Call Today: 248.844.1414 | 1854 W. Auburn Rd. #400, Rochester Hills, MI 48309

Antioxidants, Free Radicals and the Harmful Effects of Aging

Antioxidants are an important part of a healthy diet, but until recent years, they didn’t get a whole lot of press. That’s because until recently, there hadn’t been a lot of research on what they were and how they worked in the body to help stave off disease and keep the aging processes in check.

Today, we know there are lots of reasons to include antioxidants in our diets, but many people still aren’t entirely sure what they do. To understand how they work, we have to take a quick trip back to chemistry class to learn about free radical atoms.

The body contains billions of cells, many of which aid in metabolism, which is essentially the conversion of food into usable energy. You may remember that cells are made up of atoms, which have a nucleus filled with protons and rings (OK, valences) containing electrons. In stable atoms and molecules, the numbers of protons and electrons are equal; when they aren’t equal, the atom or molecule is said to be unstable, and it spends a lot of time trying to either add or get rid of electrons so it can become stable.

Free radicals lack electrons, and in the process of trying to become stable, they wind up harming other molecules, causing microscopic damage that can result in significant health issues over time, including premature aging. Antioxidants help by providing “extra” electrons to free radicals, essentially stabilizing them and making them harmless.

To make sure you’re getting enough antioxidants, you may think all you have to do is bulk up on as many supplements as you can. But that’s not a healthy option to take. As it turns out, free radicals aren’t all bad – in fact, they perform some critical immune functions that help us ward off disease and infection. That means it’s essential to get the perfect balance of free radicals and antioxidants to maximize their important anti-aging benefits.

Including antioxidant rich nutrients and even supplements is often suggested as a method to reduce free radicals but it is unlikely that haphazard ingestion of antioxidants will provide the optimum levels that you need.

As a leading functional medicine physician, Dr. Waller understands the important role antioxidants play in anti-aging programs and in total body health – and she also understands how difficult it can be to figure out how to balance antioxidant-rich foods and supplements in your daily diet so you get maximum benefits without “overdoing it.” Working with men and women throughout the Rochester Hills area, Dr. Waller identifies each person’s unique health needs to develop an overall health and wellness plan that helps ensure a healthy balance of antioxidants and other critical nutrients so you can enjoy optimal health.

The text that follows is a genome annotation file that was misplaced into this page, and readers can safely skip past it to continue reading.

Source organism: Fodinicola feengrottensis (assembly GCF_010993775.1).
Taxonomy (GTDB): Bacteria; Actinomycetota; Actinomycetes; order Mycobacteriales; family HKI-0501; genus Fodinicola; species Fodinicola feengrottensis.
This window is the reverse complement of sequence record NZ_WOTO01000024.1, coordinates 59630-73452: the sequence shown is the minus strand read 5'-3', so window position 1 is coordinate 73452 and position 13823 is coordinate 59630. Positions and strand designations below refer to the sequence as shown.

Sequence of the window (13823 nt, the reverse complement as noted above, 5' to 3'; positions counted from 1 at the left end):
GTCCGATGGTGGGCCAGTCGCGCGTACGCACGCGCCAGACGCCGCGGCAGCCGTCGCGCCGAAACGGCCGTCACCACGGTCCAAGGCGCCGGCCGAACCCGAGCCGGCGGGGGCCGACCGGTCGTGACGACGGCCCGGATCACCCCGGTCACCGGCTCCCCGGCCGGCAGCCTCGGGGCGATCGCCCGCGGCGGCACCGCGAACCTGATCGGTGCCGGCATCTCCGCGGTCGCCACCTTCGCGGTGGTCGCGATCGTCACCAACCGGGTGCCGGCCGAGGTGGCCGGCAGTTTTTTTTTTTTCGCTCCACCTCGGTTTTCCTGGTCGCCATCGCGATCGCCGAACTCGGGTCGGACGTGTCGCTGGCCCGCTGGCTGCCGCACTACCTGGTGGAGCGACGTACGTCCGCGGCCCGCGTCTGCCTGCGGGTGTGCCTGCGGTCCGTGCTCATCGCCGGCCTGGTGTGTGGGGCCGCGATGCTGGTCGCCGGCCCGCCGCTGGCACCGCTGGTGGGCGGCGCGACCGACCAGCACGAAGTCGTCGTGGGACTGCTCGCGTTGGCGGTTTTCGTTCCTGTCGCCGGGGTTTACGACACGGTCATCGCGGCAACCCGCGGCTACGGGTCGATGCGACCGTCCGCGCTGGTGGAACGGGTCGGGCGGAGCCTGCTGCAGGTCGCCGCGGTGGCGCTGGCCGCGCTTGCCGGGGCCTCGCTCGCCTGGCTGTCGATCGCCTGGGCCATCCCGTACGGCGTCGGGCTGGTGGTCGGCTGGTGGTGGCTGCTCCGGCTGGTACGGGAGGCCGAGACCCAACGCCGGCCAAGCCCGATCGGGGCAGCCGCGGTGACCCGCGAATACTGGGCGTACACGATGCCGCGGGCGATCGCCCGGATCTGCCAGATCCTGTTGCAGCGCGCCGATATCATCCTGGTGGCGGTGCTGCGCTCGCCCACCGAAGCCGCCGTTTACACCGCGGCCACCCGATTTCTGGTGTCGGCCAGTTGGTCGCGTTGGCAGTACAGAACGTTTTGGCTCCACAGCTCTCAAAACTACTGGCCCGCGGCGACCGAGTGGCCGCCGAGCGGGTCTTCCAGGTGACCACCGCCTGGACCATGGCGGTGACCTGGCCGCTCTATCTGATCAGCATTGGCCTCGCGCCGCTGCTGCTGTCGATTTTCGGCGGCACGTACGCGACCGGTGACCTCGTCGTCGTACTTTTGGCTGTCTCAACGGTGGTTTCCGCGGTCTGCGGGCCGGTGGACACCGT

Suggested Reading

Age-Old Advice for Anti-Aging Success

Every culture has their own set of old wives tales about how to live a healthy life. For example, it is actually common practice in Norway to set strollers outside in the winter for a “sub-zero nap” – something that no one in Rochester Hills would dream of doing during the harsh months of the Michigan winter. The point here being that before you jump into an odd habit in the name of living a healthier lifestyle, it is a good idea to take a step back and consider the actual medical benefits that are associated with it. [Read more]

How to Maintain Strong Hair and Nails

Your nails and hair can reflect the state of your body’s overall health and nutritional makeup, whether it’s well-nourished or has biochemical imbalances. In order to achieve healthy hair and strong nails, it’s essential to get the proper nutrients to enhance their beauty from the inside out. [Read more]

Your Skin and Aging: What You Need to Know

For most of us, the first telltale signs of aging show up in our skin – and it’s no wonder: Our skin really takes a beating: exposed to sun, wind, dry air, and extreme fluctuations in temperature, not to mention nutritional and hormonal influences that contribute to aging skin. [Read more]

Maintaining Bone Density with Age

Did you know that bone density testing can help you stay on top of your risk of osteoporosis? [Read more]

10 Ways to Prevent or Reverse Osteoporosis

Half of all women will have osteoporosis by age 60. One in five women will have a hip fracture in her lifetime, and 50% of them will never walk again. [Read more]